Somerville rejoined his battalion on the 6th of September, in time to assisted in the Battle of Menin Road on the 20th on September where the ‘leap frog’ tactic was adopted. The tactic involved infantry being sent in waves; if one objective was taken, that infantry would pause and wait for the second wave to attack the taken objective. After the small victory at Menin Road, the Battalion moved onto the Battle of Broodseinde on the 4th of October. All infantries were pushed into ground heavily devastated by shellfire and constant rain making it difficult to move guns and ammunition. The battle resulted in the German’s holding the vital ground at Passchendaele but an Allied victory over Broodseinde. From there the Battalion would spend the winter in the Ypres mud. On the 16th of January Somerville was dispatched for transport duties again until the 22nd of that month. He was official ranked Driver on the 8th of June 1918. When he returned, his Battalion would assist the on the German Spring Offensive taking place between March, April and May. After the German’s tactics of using troops newly relieved from the Eastern Front, following the collapse of the Russian Armies and Empire, the Central Powers were confident the war would be one before American troops could assist Britain. The German’s attacks were held back by the Triple Entente and come early August they had started their own offensive that would push Germany out of France and end the war. The 7th Battalion served through 1918 until September, only two months before the Armistice was signed on the 11th of November, declaring the war over.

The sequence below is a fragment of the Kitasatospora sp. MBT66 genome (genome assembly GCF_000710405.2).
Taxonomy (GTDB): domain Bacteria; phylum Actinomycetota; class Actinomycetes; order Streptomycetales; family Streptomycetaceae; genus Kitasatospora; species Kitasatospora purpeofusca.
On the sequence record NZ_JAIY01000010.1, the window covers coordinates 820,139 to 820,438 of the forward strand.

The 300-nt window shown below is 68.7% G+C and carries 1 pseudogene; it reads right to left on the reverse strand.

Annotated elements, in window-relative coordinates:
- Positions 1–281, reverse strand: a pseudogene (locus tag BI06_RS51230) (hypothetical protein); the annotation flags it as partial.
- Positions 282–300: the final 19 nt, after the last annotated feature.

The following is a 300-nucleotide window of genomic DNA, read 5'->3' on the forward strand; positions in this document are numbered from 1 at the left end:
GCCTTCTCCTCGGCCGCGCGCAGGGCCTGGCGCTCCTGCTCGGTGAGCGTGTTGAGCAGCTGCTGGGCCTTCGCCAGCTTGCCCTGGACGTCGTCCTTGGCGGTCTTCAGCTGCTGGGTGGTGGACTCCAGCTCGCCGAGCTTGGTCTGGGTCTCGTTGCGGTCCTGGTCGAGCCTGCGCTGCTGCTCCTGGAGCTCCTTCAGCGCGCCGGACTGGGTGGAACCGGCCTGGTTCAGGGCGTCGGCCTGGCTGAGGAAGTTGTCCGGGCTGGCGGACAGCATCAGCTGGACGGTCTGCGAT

On the 24th of January 1919, Walter Somerville would return to Australia from England. Though Walter Somerville’s post-war life is unknown at present, it can be said that he will never be forgotten in his home town of Bendigo and suburb of Strathfieldsaye where there are two streets in his honour. His sacrifices, just like all soldiers, will always be appreciated and will never be forgotten. Driver W. Somerville died in 1988 and was interred at the Bendigo Cemetery on 13 September 1988." - from the Bendigo Advertiser 23 Jan 2014